33 and Counting

Today marks the 33rd anniversary of the Washington Capitals’ first-ever regular season game, a 6-3 loss to the New York Rangers (the first of 37 consecutive losses on the road that season) while wearing white pants at Madison Square Garden. Seventy-nine more games would follow that season with only eight of them ending up in the win column. Speaking of eight, that’s how many seasons the local faithful were forced to endure before they finally were able to watch postseason hockey in the District. (Well, in Landover anyway.)

Oskar Schindler of “Schindler’s List” fame died on that same day. Frank Robinson became baseball’s first African-American manager on that day. A race riot caused by the busing issue broke out in Boston. Up the road from D.C., the Orioles’ Mike Cuellar and Ross Grimsley combined to one-hit the Oakland A’s in an ALCS game before a paltry crowd of just 28,136 at Baltimore’s Memorial Stadium. And despite that lone safety — a double by Reggie Jackson in the top of the seventh — the A’s still managed a 2-1 win that eliminated the O’s from the postseason. Oakland would go on to wax the L.A. Dodgers in the World Series, winning a third straight championship, a feat only the 1998-00 New York Yankees have achieved since.

I was oblivious to most of that, in suburban Chicago listening to Sister Mary Holywater expound on algebraic formulas in the chalk-dusted classroom of Sacred Bleeding Feet. The only formula I was interested in was how fast my patent leather shoes could carry me home to watch that ballgame.

The Caps? Expansion teams came along only slightly less frequently than city buses in those days, and my interest consisted only of watching the local team — the Chicago Blackhawks — play these new curiosities so I could see what their uniforms looked like. That meant waiting for the Hawks to play the expansionites on the road; the late Bill Wirtz refused to let his team’s home games be shown on local television out of respect for the “season reservation holders,” something the Hawks actually had in substantial number back in those days.

I didn’t have to wait long. The Hawks played the Caps in Landover on Oct. 17, and dutifully rolled over for a 4-3 Washington win, the first of those eight wins I mentioned earlier. I witnessed this game on WGN, with no earthly idea that some 20 years later I’d be witnessing and chronicling virtually all of these Capitals’ games for more than a decade.

Less than a week later, the Caps visited the Hawks. It wasn’t televised and I didn’t go, tickets were far too hard to come by and I was lucky to get to a game every other season in those days. But Washington goaltender Michel Belhumeur stopped two penalty shots — from Jim Pappin and Stan Mikita — in that game. Belhumeur also lost the game, 3-2. He went winless in ’74-75, posting a 0-24-3 mark and eventually rolling up a 0-29-4 log in his two seasons in the red, white and blue.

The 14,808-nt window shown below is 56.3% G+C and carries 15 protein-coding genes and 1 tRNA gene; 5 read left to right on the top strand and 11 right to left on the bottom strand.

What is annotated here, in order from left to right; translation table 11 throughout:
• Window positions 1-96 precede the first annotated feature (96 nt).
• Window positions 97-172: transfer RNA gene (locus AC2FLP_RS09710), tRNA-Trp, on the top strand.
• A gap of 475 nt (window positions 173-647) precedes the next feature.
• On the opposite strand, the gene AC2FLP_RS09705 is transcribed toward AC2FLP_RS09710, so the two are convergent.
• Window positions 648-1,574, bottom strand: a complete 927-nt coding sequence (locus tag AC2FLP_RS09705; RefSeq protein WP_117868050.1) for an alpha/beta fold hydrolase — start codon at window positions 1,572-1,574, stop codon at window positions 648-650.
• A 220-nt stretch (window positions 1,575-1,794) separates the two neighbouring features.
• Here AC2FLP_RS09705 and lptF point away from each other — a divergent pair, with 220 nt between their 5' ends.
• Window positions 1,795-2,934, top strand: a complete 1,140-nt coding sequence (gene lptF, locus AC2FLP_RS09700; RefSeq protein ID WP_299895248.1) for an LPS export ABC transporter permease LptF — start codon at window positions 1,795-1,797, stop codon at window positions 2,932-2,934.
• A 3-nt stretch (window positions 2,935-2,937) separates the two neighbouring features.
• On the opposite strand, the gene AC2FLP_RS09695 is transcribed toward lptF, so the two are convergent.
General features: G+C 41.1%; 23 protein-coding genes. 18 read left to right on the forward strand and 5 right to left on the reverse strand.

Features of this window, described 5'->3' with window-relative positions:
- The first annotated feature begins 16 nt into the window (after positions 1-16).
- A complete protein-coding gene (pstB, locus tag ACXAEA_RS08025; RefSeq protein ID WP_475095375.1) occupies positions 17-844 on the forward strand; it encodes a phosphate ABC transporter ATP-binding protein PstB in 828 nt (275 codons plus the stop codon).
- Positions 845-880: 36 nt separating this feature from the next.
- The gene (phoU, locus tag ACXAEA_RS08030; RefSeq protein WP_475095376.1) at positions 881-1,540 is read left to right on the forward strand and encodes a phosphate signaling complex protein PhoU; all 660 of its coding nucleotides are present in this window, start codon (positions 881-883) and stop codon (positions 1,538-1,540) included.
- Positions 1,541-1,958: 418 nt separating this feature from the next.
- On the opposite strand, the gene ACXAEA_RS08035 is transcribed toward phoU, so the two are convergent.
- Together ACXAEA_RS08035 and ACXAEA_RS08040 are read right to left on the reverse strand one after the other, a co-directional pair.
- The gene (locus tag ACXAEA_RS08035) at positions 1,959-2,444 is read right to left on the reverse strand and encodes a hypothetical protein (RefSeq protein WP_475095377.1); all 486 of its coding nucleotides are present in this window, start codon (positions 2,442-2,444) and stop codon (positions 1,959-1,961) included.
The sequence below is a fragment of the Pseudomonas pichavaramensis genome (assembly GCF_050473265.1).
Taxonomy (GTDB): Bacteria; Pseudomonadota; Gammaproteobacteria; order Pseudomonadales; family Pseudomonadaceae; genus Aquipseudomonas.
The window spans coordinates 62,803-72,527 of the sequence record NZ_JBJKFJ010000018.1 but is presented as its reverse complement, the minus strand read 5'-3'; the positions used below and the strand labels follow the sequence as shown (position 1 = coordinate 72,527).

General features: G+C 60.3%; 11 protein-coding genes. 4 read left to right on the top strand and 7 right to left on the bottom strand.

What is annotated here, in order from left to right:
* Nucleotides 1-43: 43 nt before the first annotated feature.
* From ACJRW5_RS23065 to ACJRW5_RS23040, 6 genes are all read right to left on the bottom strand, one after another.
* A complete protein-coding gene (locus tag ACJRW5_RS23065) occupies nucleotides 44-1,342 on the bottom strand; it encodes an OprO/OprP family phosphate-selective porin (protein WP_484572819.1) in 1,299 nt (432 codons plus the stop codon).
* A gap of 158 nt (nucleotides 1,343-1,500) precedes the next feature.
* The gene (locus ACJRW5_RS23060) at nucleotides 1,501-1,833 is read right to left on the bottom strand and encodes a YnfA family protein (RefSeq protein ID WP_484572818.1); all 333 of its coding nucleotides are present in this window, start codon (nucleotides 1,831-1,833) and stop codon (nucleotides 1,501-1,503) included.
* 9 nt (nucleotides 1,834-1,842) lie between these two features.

I don’t have to tell any of you that the Caps are still seeking their first Stanley Cup championship. Or that there have been a lot of ups and downs during the last 33 years. But today, the Caps look a lot more like a Cup contender than they did for most of their first decade of existence and for most of the last several seasons. I may be going out on a limb here, but it shouldn’t take another 33 years before the Caps get to sip from Lord Stanley’s chalice.

And even if it does take another 33 years, that puts them decades ahead of the pace being set by another red-white-and-blue clad team from that midwestern metropolis of my youth.

According to Sister Mary, x=100. At least as far as the Chicago Cubs are concerned. Happy Birthday to our Washington Capitals.

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4 Comments on “33 and Counting”

  1. fatdaddy Says:

    Hah, I remember those years. My dad took me to see a game that year, I think it was the Canadians. Even at the age of 6 I could tell that the Caps were getting hammered.

  2. Mike L Says:

    The first time I saw the Caps in person was in 1977 in the fall. (I could give the exact date if WashingtonCaps.com still had the game by game log it used to have for every Caps game). Anyway, the Caps were playing at MSG against the Rangers, and I was a Ranger fan back then.

    The game opened well enough for the Rangers, in that they jumped out to a 2-0 lead after one. We sat at the end the Rangers shot at twice, so this was fun. However, at the end of the second, the Caps answered with 5 goals and it was 5-2 Caps after 2. A lot of folks left, but they shouldn’t have, as when the 3rd period began, the Rangers scored right away and eventually rallied to tie the game at 5-5, which was the final. Got to see all 10 goals in our end.

    Of course there have been many other moments at MSG for the Caps of more significance. Some good (1990 Division final overtime winner by John Druce), Some bad (blowing a 6-1 lead in the 1991-1992 season) and the weird (a 15 round shoot-out. 15 rounds at the Garden usually meant Ali-Frazier.)

    And, of course, 33 years ago today…

  3. Kerplunk Says:

    Ah, Sacred Bleeding Feet. I can sympathize. I attended Our Lady of Perpetual Misery. Nothing like Catholic school to wring the religion out of you. Happy Birthday, Caps. My life eerily matches their successes… or they mine. One of us needs to do the other a fair turn eventually… how narcissistically egocentric.

  4. kenhockey Says:

    I was at the first Caps home game in 1974, a1-1 tie against the LA Kings. They even handed out a Certificate of Attendance! Ron Low saw more rubber that year than Goodyear. Feel like I’m really geezing!


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